In the following quote, Edmund Clowney (the first president of Westminster Theological Seminary) encourages us to press into the riches of the biblical witness in the face of our cultural challenges:
“The Christian answer to relativism is theological: the reality of the Creator God. He is both Creator and Interpreter. Made in his image, we have a relationship to the created universe that is not illusory. He is free to reveal himself in time and space, and in the languages of the cultures that develop in human history. Christian theology takes seriously the cultural contexts in which his revelation is given, and the Christian mission takes seriously the cultural contexts it addresses. Hermeneutical studies have reminded us that our own culture has an impact on both tasks. But so does God’s word have an impact on all languages and cultures. Confronted with God’s revelation, our own understanding changes, and we alter our assumptions. Not a circle, but a spiral of clearer conception and communication of the message results. God has made his truth communicable; he calls us to ‘think his thoughts after him.”
-Edmund Clowney, The Church, 177
In his chapter on the task of the church John Frame defines a missional church as one “where missions and evangelism are not just activities of the church, or departments of the church, but everything is focused on the advance of the gospel.” In light of this definition he clarifies some specific tasks that mark a missional church:
[W]hat goes on in the missional church? Basically three things (there’s that number again!), Worship, Nurture, and Witness. Each of these finds its justification in the Great Commission.
Worship is acknowledging the greatness of our covenant Lord. This is the goal of mission. Why do we want to save people? Ultimately the answer is, so that they will glorify God, so they will worship him. Jesus says that throughout history, God has been seeking worshipers (John 4:23). That’s what missions is, God seeking worshipers.
The Bible speaks of worship in broad and narrow senses. The narrow sense is public, corporate worship, what the Jews did in the temple, and what Christians do in their weekly gathering to celebrate the Resurrection. The broad sense is the sense of Rom. 12:1-2: “I appeal to you therefore, brothers, by the mercies of God, to present your bodies as a living sacrifice, holy and acceptable to God, which is your spiritual worship. Do not be conformed to this world, but be transformed by the renewal of your mind, that by testing you may discern what is the will of God, what is good and acceptable and perfect.” Notice here the language of sacrifice, holiness, worship. But the worship here is not the weekly worship of the Lord’s Day. Rather it is a worship we perform all the time, as we seek to live godly lives. When we glorify God, it is a living sacrifice; it is true worship.
In regard to worship in the narrow sense, Old Testament worship was primarily a worship of sacrifice. The sacrifices of animals, grain, oil, and wine pictured Christ’s sacrifice, taught the people the ways of God, and brought God and the believer together for fellowship. New Testament worship, I think, is rather different, since our sacrifice for sin is complete in Christ. New Testament worship moves from the seventh day to the first day and, appropriately, is essentially a celebration of the Resurrection.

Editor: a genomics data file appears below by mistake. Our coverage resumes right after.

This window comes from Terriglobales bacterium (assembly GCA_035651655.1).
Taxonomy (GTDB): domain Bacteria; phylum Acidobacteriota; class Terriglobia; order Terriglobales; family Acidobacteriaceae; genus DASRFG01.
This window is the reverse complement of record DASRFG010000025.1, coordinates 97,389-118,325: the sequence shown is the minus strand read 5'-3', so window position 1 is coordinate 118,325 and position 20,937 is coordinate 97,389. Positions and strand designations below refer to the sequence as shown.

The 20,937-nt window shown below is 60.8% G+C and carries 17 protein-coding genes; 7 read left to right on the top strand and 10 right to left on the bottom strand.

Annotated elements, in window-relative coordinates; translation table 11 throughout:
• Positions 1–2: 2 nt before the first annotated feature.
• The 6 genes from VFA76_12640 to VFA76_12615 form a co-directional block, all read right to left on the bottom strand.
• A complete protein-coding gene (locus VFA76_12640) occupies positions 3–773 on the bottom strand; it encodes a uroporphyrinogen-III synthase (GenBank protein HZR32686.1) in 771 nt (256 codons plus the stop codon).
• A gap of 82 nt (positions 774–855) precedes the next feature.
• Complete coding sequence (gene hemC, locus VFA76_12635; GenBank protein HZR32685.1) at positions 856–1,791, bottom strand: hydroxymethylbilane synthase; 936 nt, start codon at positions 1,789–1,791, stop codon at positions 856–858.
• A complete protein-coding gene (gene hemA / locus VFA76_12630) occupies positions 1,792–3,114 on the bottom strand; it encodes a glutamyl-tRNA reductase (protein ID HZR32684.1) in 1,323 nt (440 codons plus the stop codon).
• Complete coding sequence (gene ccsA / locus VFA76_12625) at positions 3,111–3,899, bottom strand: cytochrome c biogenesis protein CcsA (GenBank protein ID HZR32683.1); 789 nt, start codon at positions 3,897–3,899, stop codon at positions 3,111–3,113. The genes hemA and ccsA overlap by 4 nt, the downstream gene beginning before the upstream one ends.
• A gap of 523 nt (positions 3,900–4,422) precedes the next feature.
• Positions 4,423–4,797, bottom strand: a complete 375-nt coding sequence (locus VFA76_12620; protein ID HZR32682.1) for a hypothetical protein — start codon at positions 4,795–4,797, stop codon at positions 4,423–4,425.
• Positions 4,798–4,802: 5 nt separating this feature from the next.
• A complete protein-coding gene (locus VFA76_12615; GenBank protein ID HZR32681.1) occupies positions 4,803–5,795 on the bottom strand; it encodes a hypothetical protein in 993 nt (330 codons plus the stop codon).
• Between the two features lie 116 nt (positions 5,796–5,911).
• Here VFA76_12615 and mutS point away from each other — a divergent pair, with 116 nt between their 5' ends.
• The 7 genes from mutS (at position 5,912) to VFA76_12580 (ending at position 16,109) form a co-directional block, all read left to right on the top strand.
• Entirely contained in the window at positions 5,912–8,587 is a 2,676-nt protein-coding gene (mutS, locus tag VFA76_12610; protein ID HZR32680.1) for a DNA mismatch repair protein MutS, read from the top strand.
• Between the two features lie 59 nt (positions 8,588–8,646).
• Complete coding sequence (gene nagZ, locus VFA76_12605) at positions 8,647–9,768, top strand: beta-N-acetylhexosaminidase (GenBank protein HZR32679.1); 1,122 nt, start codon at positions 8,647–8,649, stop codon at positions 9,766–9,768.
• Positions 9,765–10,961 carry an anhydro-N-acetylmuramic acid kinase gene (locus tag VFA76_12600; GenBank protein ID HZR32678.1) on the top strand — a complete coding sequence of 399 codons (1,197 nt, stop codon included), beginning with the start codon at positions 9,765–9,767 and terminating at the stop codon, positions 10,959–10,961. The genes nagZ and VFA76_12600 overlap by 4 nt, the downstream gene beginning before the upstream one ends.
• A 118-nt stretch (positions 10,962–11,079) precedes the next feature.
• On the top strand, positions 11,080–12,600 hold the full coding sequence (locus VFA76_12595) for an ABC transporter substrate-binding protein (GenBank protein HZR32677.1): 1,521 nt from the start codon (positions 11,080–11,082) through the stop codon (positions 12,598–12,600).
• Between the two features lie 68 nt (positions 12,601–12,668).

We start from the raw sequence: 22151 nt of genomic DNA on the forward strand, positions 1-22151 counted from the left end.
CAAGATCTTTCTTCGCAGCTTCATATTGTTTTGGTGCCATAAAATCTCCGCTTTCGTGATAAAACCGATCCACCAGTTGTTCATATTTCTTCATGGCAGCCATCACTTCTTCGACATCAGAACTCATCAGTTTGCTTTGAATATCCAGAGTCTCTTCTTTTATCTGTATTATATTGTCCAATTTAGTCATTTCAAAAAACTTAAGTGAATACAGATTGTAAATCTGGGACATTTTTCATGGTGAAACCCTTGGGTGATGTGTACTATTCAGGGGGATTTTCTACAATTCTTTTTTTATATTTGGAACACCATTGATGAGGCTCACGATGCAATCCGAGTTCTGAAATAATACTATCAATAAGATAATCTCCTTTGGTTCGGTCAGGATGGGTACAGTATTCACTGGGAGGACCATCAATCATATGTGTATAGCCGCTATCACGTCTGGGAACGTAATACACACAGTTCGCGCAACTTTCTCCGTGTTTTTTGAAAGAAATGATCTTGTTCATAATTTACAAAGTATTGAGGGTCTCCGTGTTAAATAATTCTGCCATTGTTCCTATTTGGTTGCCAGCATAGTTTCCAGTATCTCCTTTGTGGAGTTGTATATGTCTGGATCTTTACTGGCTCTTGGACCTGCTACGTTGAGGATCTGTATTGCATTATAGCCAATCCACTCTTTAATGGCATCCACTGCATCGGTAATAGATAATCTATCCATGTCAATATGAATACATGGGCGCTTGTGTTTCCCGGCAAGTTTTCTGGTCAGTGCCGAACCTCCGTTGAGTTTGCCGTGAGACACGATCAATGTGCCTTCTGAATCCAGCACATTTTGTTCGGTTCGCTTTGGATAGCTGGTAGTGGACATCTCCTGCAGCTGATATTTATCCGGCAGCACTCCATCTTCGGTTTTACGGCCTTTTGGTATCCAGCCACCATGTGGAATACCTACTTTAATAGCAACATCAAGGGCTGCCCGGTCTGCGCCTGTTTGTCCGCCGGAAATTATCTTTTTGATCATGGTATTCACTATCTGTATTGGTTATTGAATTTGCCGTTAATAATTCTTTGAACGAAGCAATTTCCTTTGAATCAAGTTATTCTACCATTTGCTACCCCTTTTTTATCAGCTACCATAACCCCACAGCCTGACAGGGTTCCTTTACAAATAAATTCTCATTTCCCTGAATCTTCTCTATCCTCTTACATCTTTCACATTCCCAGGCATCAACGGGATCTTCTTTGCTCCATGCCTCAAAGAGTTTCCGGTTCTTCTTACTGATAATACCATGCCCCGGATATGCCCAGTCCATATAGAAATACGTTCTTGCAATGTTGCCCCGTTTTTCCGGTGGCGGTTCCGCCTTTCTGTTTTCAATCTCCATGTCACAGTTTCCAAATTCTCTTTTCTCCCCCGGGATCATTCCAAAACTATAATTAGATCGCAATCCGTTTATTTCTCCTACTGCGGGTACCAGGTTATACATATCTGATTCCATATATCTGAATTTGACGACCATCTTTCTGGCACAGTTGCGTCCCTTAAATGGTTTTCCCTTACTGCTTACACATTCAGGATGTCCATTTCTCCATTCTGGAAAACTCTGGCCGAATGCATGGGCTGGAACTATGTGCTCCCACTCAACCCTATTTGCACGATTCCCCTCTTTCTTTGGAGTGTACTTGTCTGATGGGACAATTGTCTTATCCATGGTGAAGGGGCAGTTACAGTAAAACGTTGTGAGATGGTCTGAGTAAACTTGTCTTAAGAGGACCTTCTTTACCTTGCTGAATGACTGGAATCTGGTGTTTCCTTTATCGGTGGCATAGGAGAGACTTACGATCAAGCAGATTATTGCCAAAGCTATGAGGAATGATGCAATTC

Three principles are especially important in the biblical teaching about worship: First, worship must be biblical. Jesus upbraided the Pharisees for following their own traditions rather than the word of God (Isa. 29:13, Matt. 15:8-9). Worship is for God’s pleasure, not our own, and so everything we do in worship must have a biblical basis. In Reformed theology, that idea is sometimes called the “regulative principle.”
Second, worship should be God-centered and therefore Christ-centered. Look at the Psalms, how they constantly dwell on God’s nature and actions. In the New Testament celebration of the Resurrection, of course the theme is “”Worthy is the Lamb who was slain, to receive power and wealth and wisdom and might and honor and glory and blessing!” (Rev. 5:12). That does not mean, of course, that we should never think about ourselves in worship. In Ps. 18, the first personal pronouns “I,” “me,” “my” are found around 70 times. But Ps. 18 is a profoundly God-centered Psalm. The Psalmist is aware of his own needs, but he knows God is his only hope. He is aware of himself as someone who trusts only in God’s mercy.
So, third, worship is edifying (Heb. 10:24-25). This is not opposed to God-centeredness, for God wants people, like the writer of Ps. 18, to grow through worship and thus to be blessed. 1 Cor. 14 is the only extended treatment in the Bible of post-resurrection Christian worship, and the whole emphasis of the chapter is on edification. Paul tells the Corinthians that they should not speak in tongues in worship without interpretation, because speaking in unintelligible language does not edify. It doesn’t help anybody. For that reason, the Protestant Reformers declared that worship should no longer be in Latin, but in the vernacular languages of the people: German, French, English, and so on. I believe that we need today to take some pains to make our worship clear, understandable to people in our communities. Our language and music should communicate to the mind and the heart. In my judgment, this principle encourages contemporary worship expressions, both contemporary language and contemporary music.
The second specific task of the missional church is Nurture, or Edification. See how easily this task follows from the first! Nurture is preaching, teaching, counseling, pastoral care, ministries of mercy. Because sin continues in the lives of the regenerate, the church needs to bring us again and again to repentance. It needs to turn us away from pride and self-satisfaction, so we will be humbled, so that we will turn again and again to the all-sufficiency of Christ.